As Gillen points out, Barclays only issues credit cards in the U.S., through its Barclaycard arm. It does not offer retail banking stateside. Barclays or Discover could issue a credit application for the telcos, or the application might be prepaid, especially to start out with. For debit, Barclays would need to expand its banking operation in the U.S. or the telcos would have to bring in another banking partner. Though unlikely, the parties also could use decoupled debit, which would link the payment application to various bank accounts belonging to consumers. Barclays, as a banking partner for the joint venture, would store funds for customer payment accounts, if they are created and, of course, would help the mobile-payment scheme or service meet U.S. banking regulations. A Barclays spokesman said the bank has about 6 million credit cards on issue in the U.S.

The telcos could offer other applications related to payment, such as loyalty points good for airtime top-ups, or mobile couponing. That is in addition to possibly bringing in other service providers to the NFC platform, which could offer transit, entertainment ticketing or physical access control. 

Sources also told NFC Times that while the precommercial launches would happen in a handful of cities, they could not confirm reports that one of those is Atlanta, home of AT&T Mobility. Verizon and AT&T each has more than 90 million cellular subscribers in the U.S.

And the launches might be pushed back to later in 2011. The Verizon/AT&T/T-Mobile joint venture is still looking for a CEO. The telcos also haven’t yet hired a trusted service manager to download and manage the applications over the air. And perhaps the biggest unknown for the project is when enough NFC smartphone models will be available to make NFC launches viable.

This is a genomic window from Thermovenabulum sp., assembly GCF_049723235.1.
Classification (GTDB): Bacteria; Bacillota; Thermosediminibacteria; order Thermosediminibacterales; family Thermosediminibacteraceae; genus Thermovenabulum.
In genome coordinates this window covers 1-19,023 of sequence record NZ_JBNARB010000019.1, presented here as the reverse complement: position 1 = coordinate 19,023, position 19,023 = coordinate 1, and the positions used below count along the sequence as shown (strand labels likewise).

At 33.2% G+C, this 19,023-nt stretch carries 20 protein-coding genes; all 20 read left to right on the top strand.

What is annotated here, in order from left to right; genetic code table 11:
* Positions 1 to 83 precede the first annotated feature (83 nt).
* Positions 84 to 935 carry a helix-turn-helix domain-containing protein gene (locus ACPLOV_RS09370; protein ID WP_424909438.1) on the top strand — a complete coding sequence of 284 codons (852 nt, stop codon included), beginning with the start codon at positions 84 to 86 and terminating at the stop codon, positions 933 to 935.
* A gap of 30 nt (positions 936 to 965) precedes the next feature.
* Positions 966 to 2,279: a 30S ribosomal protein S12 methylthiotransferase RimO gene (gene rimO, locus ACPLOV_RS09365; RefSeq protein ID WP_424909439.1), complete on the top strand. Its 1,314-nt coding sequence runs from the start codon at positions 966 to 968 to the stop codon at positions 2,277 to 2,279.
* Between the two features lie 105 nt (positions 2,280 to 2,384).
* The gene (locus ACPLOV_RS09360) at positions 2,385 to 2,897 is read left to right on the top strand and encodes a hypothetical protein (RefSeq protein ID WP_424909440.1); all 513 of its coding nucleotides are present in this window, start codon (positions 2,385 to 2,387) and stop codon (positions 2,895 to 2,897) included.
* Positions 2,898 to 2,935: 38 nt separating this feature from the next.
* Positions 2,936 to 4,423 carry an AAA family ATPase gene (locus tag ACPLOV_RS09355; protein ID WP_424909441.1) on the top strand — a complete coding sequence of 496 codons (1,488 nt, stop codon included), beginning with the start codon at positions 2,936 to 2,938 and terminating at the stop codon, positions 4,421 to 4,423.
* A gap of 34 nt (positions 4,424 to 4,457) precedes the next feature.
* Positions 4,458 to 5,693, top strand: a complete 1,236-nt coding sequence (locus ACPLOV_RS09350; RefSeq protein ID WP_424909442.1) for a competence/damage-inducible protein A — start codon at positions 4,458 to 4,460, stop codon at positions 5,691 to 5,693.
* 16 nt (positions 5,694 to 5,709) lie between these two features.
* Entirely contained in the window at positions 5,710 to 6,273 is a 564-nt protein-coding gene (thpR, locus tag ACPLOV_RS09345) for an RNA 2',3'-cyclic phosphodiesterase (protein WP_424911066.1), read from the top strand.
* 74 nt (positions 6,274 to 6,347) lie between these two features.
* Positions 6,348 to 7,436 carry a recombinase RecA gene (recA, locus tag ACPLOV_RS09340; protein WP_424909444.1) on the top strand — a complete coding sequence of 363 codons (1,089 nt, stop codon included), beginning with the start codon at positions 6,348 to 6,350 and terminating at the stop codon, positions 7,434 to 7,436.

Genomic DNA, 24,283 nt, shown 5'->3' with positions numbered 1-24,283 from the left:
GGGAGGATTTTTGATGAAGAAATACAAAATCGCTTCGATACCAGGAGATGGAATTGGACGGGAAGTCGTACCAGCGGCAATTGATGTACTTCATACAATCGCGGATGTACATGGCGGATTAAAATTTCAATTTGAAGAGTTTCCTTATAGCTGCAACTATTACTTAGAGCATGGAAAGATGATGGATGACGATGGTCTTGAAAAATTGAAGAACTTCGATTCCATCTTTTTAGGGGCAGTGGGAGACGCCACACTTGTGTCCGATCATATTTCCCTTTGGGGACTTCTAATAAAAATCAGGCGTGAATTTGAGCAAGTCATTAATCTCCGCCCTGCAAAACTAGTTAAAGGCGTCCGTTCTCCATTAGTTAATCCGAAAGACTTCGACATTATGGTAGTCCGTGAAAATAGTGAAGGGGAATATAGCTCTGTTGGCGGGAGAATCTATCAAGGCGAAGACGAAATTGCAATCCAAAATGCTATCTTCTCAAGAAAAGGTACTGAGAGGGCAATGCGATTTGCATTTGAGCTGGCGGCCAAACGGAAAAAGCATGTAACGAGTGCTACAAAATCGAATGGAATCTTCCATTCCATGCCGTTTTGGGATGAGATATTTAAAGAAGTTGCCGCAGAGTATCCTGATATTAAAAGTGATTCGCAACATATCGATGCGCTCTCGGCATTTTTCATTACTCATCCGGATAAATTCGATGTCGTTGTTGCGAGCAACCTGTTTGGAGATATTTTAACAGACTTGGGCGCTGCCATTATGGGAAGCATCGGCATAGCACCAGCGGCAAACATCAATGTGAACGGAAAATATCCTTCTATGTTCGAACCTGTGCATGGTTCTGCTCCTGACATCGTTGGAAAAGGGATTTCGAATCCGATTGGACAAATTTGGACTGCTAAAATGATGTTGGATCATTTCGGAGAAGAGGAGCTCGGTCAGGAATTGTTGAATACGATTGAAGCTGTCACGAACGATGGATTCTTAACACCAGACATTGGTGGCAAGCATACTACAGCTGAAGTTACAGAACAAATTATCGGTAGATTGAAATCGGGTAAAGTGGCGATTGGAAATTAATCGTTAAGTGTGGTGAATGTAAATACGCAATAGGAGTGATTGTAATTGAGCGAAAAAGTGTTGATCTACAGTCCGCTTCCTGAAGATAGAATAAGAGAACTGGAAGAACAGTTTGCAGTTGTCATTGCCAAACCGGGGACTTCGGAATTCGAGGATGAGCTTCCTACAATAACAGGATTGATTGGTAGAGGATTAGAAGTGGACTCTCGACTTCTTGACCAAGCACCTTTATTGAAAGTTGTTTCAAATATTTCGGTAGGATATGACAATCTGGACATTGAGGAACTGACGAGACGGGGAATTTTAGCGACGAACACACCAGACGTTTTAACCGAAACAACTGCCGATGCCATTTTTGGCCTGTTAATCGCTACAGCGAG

Handset makers are working on models supporting Android and Symbian, which should be available next year. Research in Motion is also said to be working on NFC for some of its BlackBerry phones. And anticipation is again running high that Apple will incorporate NFC in its next iPhone. Apple reportedly recently hired a project manager for mobile commerce with a background in NFC.

But it generally takes 12 months or more after U.S. telcos order NFC before they can take delivery. At present, there are only one or two NFC models available for trials outside of China, including the 2G Samsung S5230.

It’s possible the U.S. telcos will not go forward with the mobile-payment service. If they do, much work remains to be completed before the launches.

In any case, interest in the U.S. in NFC among the major telcos is sure to add momentum to rollouts of the technology. Telcos and service providers in South Korea, China, France, the United Kingdom and elsewhere plan commercial launches next year. Together, the projects make it more likely handset makers will have a substantial portfolio of NFC models available for sale.